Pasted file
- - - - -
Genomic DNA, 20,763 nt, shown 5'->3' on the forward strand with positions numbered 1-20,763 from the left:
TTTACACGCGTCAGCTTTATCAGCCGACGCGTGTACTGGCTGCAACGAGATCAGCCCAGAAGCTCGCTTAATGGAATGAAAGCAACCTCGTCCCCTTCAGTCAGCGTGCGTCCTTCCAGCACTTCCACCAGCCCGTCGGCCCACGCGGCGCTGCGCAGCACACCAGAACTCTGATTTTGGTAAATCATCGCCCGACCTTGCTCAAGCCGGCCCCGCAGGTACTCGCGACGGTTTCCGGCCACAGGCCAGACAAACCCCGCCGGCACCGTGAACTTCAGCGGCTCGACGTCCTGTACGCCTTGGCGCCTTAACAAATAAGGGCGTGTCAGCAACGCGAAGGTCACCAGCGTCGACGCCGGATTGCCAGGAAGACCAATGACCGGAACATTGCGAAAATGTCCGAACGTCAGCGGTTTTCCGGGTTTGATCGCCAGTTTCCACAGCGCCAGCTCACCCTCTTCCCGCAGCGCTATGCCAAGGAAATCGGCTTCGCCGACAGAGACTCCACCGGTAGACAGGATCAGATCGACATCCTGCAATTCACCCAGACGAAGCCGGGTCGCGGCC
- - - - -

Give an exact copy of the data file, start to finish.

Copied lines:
Genomic DNA, 20,763 nt, shown 5'->3' on the forward strand with positions numbered 1-20,763 from the left:
TTTACACGCGTCAGCTTTATCAGCCGACGCGTGTACTGGCTGCAACGAGATCAGCCCAGAAGCTCGCTTAATGGAATGAAAGCAACCTCGTCCCCTTCAGTCAGCGTGCGTCCTTCCAGCACTTCCACCAGCCCGTCGGCCCACGCGGCGCTGCGCAGCACACCAGAACTCTGATTTTGGTAAATCATCGCCCGACCTTGCTCAAGCCGGCCCCGCAGGTACTCGCGACGGTTTCCGGCCACAGGCCAGACAAACCCCGCCGGCACCGTGAACTTCAGCGGCTCGACGTCCTGTACGCCTTGGCGCCTTAACAAATAAGGGCGTGTCAGCAACGCGAAGGTCACCAGCGTCGACGCCGGATTGCCAGGAAGACCAATGACCGGAACATTGCGAAAATGTCCGAACGTCAGCGGTTTTCCGGGTTTGATCGCCAGTTTCCACAGCGCCAGCTCACCCTCTTCCCGCAGCGCTATGCCAAGGAAATCGGCTTCGCCGACAGAGACTCCACCGGTAGACAGGATCAGATCGACATCCTGCAATTCACCCAGACGAAGCCGGGTCGCGGCC